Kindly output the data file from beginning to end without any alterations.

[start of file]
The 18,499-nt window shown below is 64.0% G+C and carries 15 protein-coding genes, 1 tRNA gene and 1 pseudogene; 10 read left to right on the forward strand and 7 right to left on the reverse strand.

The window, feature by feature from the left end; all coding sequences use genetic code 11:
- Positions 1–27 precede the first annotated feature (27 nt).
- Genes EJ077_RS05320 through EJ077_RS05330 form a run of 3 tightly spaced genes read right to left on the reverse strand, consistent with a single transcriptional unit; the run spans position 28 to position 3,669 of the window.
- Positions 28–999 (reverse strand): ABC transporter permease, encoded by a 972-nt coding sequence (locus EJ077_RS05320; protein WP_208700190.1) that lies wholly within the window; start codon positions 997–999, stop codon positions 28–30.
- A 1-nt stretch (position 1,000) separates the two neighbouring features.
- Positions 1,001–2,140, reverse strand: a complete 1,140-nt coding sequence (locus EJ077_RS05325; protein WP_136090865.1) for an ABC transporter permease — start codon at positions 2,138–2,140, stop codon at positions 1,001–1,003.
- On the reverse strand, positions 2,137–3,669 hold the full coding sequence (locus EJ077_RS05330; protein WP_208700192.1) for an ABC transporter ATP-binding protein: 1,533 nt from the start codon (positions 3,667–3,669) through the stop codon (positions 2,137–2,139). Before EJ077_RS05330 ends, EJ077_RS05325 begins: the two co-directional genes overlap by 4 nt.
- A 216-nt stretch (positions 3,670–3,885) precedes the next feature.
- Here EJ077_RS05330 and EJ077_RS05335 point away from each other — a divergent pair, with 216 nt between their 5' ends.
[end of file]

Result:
The 18,499-nt window shown below is 64.0% G+C and carries 15 protein-coding genes, 1 tRNA gene and 1 pseudogene; 10 read left to right on the forward strand and 7 right to left on the reverse strand.

The window, feature by feature from the left end; all coding sequences use genetic code 11:
- Positions 1–27 precede the first annotated feature (27 nt).
- Genes EJ077_RS05320 through EJ077_RS05330 form a run of 3 tightly spaced genes read right to left on the reverse strand, consistent with a single transcriptional unit; the run spans position 28 to position 3,669 of the window.
- Positions 28–999 (reverse strand): ABC transporter permease, encoded by a 972-nt coding sequence (locus EJ077_RS05320; protein WP_208700190.1) that lies wholly within the window; start codon positions 997–999, stop codon positions 28–30.
- A 1-nt stretch (position 1,000) separates the two neighbouring features.
- Positions 1,001–2,140, reverse strand: a complete 1,140-nt coding sequence (locus EJ077_RS05325; protein WP_136090865.1) for an ABC transporter permease — start codon at positions 2,138–2,140, stop codon at positions 1,001–1,003.
- On the reverse strand, positions 2,137–3,669 hold the full coding sequence (locus EJ077_RS05330; protein WP_208700192.1) for an ABC transporter ATP-binding protein: 1,533 nt from the start codon (positions 3,667–3,669) through the stop codon (positions 2,137–2,139). Before EJ077_RS05330 ends, EJ077_RS05325 begins: the two co-directional genes overlap by 4 nt.
- A 216-nt stretch (positions 3,670–3,885) precedes the next feature.
- Here EJ077_RS05330 and EJ077_RS05335 point away from each other — a divergent pair, with 216 nt between their 5' ends.